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Experts see no chance of an improvement in Georgian-Russian relations as yet

By Temuri Kiguradze
Wednesday, September 10
The restoration of Georgian-Russian relations is impossible in the near future. This point of view was expressed by both Georgian and Russian participants in a Tbilisi-Moscow Tele-conference which took place at the news agency RIA-Novosti office on September 9.

Political analysts and journalists from both countries discussed different aspects of the relations between them.

“The recognition of Abkhazia and South Ossetia has led the prospects for Georgian-Russian dialogue into dead end,” stated Giorgi Khutsishvili, the Director of the International Centre for Conflict Resolutions and Strategic Negotiations. Russian experts however proposed that Georgia accept the new reality created in the region by the August events. “It’s time for Georgia to forget about the phantom pain,” said Russian analyst Sergey Markedonov.

“It will make no difference who leads Georgia, Saakashvili or anyone else, they will never agree to just forget about Abkhazia and South Ossetia,” said Kakha Kukava, leader of the opposition Conservative Party of Georgia. He maintained that the way the countries could restore negotiations would be for Russia to announce a moratorium on its August 26 decision to recognize the breakaway regions. “There is no chance of Russia reconsidering its decision on Abkhazia and South Ossetia and that’s why the restoration of relations between the political elites in the near future is impossible,” said Russian expert Aleksei Vlasov, who also doubted that economic connections would resolve the issue. “The only possibility is the restoration of relations between ordinary people; maybe this will somehow help to improve the situation,” stated Vlasov.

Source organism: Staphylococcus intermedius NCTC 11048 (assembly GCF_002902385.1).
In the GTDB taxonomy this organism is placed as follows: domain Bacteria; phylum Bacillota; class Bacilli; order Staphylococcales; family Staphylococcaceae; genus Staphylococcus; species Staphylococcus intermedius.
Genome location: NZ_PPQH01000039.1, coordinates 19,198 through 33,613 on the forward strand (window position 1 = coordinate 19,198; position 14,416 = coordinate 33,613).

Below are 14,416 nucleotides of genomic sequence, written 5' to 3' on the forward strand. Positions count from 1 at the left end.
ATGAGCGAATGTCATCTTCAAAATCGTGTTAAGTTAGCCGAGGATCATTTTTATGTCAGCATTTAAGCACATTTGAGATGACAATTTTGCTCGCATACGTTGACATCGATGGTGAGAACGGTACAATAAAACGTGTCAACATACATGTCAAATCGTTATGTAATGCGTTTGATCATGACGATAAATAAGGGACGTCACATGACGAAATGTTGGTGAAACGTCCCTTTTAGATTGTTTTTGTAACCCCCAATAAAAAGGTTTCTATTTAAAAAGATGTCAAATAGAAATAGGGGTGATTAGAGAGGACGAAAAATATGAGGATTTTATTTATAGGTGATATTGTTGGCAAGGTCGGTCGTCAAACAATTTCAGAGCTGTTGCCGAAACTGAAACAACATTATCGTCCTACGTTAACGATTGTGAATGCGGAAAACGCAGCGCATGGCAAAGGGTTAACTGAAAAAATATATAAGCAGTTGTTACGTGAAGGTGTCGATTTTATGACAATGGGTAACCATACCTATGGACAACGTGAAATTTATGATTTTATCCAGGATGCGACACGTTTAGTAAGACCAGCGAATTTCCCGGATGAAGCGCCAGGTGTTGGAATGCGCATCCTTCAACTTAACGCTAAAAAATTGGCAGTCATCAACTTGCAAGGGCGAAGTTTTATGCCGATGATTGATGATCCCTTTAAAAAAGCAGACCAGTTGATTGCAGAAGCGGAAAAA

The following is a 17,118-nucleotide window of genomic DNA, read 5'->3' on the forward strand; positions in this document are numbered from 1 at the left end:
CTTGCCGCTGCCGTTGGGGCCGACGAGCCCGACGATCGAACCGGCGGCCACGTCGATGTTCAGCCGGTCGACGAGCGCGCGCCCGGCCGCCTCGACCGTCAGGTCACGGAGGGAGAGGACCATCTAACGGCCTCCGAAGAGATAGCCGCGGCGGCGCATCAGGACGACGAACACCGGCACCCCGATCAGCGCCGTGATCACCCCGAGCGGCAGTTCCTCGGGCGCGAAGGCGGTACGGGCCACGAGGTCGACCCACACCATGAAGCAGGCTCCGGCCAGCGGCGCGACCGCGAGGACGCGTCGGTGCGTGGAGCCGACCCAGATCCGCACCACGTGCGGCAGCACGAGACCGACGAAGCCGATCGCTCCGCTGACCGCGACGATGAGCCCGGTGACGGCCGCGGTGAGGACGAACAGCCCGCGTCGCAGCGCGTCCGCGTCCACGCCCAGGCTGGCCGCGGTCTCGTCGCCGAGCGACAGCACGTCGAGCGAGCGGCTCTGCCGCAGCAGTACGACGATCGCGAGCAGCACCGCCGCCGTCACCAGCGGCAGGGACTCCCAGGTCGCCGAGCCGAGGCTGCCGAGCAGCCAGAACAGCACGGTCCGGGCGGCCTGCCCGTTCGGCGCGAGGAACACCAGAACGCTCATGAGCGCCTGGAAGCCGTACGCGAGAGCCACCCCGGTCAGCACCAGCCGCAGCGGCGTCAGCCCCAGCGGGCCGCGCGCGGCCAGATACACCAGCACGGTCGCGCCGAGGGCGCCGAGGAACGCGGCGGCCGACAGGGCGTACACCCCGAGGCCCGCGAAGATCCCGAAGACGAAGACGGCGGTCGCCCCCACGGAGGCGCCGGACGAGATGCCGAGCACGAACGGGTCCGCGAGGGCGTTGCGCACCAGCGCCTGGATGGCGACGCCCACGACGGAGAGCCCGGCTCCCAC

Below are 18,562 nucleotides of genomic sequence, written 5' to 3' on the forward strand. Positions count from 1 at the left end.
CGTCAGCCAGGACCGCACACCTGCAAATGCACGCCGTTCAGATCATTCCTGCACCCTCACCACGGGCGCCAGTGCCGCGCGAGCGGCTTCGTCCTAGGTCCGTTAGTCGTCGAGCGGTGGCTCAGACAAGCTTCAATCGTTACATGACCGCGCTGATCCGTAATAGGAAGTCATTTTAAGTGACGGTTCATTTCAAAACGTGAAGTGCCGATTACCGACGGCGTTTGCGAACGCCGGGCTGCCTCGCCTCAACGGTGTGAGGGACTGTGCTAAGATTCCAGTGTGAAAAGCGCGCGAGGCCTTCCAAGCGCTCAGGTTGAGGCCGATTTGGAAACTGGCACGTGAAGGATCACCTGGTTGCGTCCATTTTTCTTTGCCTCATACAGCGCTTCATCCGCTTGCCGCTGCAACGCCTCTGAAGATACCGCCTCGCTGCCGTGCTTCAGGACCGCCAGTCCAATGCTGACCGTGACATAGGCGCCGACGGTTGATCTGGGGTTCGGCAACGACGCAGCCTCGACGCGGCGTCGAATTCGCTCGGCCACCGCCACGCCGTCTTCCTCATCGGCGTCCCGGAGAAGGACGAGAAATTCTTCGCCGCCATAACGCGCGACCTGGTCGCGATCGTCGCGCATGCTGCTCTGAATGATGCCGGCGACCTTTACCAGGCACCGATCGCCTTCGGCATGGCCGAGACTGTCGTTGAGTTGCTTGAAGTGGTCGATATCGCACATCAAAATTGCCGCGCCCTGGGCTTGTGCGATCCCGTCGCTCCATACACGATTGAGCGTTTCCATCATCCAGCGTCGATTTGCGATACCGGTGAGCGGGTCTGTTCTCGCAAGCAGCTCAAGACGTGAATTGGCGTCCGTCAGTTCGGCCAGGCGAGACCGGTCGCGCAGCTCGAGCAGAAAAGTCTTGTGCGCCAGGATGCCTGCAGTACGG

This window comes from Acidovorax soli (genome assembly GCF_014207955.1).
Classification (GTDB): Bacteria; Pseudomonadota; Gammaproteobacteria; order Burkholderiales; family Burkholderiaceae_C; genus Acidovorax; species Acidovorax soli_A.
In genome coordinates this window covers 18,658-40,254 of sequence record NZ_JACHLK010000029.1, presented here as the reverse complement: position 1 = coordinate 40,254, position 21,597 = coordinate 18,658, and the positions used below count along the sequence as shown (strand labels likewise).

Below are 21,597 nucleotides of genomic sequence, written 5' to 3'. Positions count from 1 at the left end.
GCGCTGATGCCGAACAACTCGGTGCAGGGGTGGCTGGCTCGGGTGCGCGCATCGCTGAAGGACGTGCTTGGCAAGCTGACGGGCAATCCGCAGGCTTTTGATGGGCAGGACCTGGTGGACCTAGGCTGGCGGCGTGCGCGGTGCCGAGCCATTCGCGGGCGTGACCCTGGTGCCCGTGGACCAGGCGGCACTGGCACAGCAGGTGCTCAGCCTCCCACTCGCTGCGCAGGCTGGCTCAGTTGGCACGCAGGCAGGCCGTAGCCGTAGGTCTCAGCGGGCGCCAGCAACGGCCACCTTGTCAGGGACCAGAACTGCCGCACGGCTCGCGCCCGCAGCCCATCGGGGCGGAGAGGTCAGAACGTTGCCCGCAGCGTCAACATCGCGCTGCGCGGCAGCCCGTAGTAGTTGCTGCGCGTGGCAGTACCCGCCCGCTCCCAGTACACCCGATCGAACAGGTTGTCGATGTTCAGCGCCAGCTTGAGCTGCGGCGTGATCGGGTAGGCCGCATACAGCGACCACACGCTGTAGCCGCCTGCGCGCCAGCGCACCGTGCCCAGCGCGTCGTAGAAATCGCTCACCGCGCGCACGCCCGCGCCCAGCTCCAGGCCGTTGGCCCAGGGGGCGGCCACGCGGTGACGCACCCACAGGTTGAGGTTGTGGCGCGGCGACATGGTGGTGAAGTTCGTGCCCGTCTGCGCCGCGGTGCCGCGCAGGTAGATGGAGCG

Commenting on the possible integration of Georgia into NATO, Russian experts said that this would not improve Georgia’s situation and could even worsen it. “There is no chance that NATO will start a war against Russia or that Russia will start a war against NATO,” said Russian expert Leonid Radzikhovsky, who pointed out that the current status quo will remain even if Georgia joins NATO and its military bases are placed on Georgian territory.

Markedonov, answering the question of a Georgian journalist, completely excluded the development of ethnic confrontation within the Russian Federation itself.